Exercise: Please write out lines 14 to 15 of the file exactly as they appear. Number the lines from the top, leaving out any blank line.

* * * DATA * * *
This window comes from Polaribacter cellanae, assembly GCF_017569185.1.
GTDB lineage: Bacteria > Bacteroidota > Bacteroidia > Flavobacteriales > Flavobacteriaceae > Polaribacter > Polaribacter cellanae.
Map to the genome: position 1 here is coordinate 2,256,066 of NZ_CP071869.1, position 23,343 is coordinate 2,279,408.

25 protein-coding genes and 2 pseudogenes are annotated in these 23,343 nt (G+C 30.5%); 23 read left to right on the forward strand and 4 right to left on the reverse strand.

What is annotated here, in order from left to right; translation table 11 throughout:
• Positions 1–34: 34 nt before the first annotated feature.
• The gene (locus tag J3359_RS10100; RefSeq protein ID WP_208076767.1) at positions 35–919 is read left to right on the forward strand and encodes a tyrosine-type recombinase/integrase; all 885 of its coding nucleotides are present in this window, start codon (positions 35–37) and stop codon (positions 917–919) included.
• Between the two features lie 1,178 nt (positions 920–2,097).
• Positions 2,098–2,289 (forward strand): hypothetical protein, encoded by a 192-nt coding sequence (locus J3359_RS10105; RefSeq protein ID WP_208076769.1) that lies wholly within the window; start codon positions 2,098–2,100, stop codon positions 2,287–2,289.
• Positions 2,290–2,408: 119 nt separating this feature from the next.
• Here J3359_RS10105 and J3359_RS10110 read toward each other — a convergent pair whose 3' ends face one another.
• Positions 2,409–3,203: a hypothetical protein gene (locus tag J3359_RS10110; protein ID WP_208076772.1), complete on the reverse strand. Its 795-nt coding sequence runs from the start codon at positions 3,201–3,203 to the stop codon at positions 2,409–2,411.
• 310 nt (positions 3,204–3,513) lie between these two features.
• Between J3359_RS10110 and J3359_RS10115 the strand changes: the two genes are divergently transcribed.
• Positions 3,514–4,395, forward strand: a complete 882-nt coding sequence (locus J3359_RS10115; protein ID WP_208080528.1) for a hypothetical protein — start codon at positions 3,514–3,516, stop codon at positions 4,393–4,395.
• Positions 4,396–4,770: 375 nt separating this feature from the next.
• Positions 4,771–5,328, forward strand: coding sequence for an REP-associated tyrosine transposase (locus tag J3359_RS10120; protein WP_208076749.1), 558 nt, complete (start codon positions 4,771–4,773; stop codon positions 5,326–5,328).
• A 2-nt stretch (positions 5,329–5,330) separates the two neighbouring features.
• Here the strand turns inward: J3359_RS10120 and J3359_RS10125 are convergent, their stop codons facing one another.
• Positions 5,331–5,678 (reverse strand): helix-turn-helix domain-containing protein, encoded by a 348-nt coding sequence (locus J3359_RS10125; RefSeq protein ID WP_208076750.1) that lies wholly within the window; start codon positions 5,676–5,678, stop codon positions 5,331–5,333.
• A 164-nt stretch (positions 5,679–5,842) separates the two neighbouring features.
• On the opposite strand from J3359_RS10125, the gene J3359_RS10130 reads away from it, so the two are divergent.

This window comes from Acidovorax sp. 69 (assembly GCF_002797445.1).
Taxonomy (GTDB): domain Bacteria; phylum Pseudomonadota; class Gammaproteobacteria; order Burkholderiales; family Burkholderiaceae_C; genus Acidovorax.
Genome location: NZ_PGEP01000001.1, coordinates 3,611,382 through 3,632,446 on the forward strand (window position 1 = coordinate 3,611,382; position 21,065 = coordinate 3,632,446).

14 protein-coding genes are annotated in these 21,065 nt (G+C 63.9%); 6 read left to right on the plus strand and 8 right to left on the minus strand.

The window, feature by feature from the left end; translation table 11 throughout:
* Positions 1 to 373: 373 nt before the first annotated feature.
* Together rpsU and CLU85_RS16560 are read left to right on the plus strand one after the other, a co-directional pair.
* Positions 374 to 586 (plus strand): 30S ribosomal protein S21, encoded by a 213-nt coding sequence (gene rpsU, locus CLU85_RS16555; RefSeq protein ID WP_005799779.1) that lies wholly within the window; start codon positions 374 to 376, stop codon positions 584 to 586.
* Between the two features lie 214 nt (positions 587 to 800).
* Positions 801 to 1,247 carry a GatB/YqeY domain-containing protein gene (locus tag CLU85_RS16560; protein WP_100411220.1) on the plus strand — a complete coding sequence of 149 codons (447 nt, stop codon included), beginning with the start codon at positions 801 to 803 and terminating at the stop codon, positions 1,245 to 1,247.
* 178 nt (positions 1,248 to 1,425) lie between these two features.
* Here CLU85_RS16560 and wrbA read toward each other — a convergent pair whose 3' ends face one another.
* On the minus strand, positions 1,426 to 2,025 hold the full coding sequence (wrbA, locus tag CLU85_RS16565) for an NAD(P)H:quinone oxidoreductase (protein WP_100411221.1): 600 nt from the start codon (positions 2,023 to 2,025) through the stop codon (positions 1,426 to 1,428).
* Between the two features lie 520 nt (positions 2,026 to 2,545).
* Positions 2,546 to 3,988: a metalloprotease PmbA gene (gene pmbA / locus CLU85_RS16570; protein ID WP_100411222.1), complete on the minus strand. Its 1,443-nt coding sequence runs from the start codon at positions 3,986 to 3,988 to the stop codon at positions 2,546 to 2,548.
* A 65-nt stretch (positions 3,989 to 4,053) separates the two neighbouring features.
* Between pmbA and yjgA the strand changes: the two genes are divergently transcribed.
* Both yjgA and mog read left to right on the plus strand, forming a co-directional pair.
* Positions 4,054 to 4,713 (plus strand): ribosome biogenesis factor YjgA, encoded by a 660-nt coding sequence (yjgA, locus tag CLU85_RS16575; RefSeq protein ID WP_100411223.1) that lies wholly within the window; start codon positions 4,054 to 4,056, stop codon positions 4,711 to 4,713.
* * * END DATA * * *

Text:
• Between J3359_RS10110 and J3359_RS10115 the strand changes: the two genes are divergently transcribed.
• Positions 3,514–4,395, forward strand: a complete 882-nt coding sequence (locus J3359_RS10115; protein ID WP_208080528.1) for a hypothetical protein — start codon at positions 3,514–3,516, stop codon at positions 4,393–4,395.